RandomForest Machine Learning – Oracle Machine Learning (OML)
Oracle Machine Learning has 30+ different machine learning algorithms built into the database. This means you can use SQL to create machine learning models and then use these models to score or label new data stored in the database or as the data is being created dynamically in the applications.
One of the most commonly used machine learning algorithms, over the past few years, is can RandomForest. This post will take a closer look at this algorithm and how you can build & use a RandomForest model.
Random Forest is known as an ensemble machine learning technique that involves the creation of hundreds of decision tree models. These hundreds of models are used to label or score new data by evaluating each of the decision trees and then determining the outcome based on the majority result from all the decision trees. Just like in the game show. The combining of a number of different ways of making a decision can result in a more accurate result or prediction.
Random Forest models can be used for classification and regression types of problems, which form the majority of machine learning systems and solutions. For classification problems, this is where the target variable has either a binary value or a small number of defined values. For classification problems the Random Forest model will evaluate the predicted value for each of the decision trees in the model. The final predicted outcome will be the majority vote for all the decision trees. For regression problems the predicted value is numeric and on some range or scale. For example, we might want to predict a customer’s lifetime value (LTV), or the potential value of an insurance claim, etc. With Random Forest, each decision tree will make a prediction of this numeric value. The algorithm will then average these values for the final predicted outcome.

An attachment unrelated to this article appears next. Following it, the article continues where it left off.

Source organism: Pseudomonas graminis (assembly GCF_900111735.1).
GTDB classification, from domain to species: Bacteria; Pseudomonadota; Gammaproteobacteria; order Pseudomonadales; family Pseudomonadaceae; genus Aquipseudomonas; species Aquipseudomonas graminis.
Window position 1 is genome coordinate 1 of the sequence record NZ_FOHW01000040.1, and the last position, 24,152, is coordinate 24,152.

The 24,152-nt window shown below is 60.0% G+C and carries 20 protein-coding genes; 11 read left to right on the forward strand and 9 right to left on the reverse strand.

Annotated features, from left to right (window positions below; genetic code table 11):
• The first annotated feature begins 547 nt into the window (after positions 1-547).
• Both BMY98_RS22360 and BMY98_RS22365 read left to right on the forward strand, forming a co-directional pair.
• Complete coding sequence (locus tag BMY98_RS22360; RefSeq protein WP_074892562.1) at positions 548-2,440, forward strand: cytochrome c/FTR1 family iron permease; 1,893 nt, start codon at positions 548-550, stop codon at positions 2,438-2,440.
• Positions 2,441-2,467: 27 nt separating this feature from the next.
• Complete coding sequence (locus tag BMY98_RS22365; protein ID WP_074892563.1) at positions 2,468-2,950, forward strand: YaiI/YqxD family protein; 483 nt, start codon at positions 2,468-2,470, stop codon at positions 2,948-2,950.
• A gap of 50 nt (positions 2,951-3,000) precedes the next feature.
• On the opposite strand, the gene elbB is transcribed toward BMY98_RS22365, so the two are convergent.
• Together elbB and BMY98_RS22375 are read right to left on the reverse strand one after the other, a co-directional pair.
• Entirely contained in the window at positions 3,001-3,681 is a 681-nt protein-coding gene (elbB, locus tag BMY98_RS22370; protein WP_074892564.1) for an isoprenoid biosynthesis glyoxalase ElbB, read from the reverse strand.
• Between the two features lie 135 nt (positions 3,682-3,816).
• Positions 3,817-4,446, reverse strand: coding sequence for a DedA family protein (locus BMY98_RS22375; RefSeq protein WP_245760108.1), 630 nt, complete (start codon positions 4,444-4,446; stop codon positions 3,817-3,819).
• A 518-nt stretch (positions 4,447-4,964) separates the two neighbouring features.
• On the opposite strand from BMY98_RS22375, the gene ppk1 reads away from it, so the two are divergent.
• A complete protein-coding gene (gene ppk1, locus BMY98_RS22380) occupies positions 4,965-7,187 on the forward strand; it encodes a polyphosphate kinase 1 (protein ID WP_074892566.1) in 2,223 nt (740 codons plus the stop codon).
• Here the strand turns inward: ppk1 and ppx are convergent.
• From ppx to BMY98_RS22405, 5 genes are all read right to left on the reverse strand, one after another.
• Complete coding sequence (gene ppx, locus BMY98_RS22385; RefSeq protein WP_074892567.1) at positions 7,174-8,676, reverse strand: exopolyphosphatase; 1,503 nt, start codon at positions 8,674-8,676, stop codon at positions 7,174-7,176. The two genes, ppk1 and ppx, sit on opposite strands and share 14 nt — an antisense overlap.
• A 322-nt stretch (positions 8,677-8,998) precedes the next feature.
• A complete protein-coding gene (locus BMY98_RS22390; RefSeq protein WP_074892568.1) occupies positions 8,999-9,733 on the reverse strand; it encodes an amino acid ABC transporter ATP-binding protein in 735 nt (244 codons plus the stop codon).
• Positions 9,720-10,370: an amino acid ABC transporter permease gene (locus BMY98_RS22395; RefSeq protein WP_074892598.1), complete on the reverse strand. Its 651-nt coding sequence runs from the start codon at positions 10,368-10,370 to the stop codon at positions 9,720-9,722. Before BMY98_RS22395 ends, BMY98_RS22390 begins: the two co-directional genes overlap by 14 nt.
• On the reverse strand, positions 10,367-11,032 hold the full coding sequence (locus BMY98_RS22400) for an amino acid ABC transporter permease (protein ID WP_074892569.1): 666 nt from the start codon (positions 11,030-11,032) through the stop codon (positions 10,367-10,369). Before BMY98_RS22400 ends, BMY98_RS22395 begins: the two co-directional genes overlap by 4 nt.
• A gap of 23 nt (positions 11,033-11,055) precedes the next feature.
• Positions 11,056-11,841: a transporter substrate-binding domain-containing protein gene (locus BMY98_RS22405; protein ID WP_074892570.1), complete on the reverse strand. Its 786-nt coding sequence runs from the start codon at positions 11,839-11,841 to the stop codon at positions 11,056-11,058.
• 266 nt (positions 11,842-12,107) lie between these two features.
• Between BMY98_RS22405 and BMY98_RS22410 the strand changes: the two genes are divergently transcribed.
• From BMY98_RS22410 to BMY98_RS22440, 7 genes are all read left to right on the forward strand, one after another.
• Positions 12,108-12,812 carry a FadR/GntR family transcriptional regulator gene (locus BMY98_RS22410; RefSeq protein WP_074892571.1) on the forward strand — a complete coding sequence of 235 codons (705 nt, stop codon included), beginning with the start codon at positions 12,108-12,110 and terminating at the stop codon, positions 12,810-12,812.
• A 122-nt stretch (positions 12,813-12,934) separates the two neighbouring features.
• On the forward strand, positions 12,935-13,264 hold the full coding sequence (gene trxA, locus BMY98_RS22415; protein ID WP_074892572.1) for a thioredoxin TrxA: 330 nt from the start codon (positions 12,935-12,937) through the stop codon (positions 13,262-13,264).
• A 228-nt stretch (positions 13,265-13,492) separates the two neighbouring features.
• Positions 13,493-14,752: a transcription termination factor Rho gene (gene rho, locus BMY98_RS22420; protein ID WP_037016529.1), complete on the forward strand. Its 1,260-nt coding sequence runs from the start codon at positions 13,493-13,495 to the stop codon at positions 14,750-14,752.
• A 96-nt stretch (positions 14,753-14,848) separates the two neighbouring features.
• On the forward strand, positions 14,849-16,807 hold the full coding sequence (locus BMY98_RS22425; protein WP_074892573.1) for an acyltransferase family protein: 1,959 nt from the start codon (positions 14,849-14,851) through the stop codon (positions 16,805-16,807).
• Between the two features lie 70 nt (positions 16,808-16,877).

Under the hood, Random Forest is a collection of decision trees. Although decision trees are a popular algorithm for machine learning, they can have a tendency to over fit the model. This can lead higher than expected errors when predicting unseen data. It also gives just one possible way of representing the data and being able to derive a possible predicted outcome.
Random Forest on the other hand relies of the predicted outcomes from many different decision trees, each of which is built in a slightly different way. It is an ensemble technique that combines the predicted outcomes from each decision tree to give one answer. Typically, the number of trees created by the Random Forest algorithm is defined by a parameter setting, and in most languages this can default to 100+ or 200+ trees.
The Random Forest algorithm has three main features:
- It uses a method called bagging to create different subsets of the original training data
- It will randomly section different subsets of the features/attributes and build the decision tree based on this subset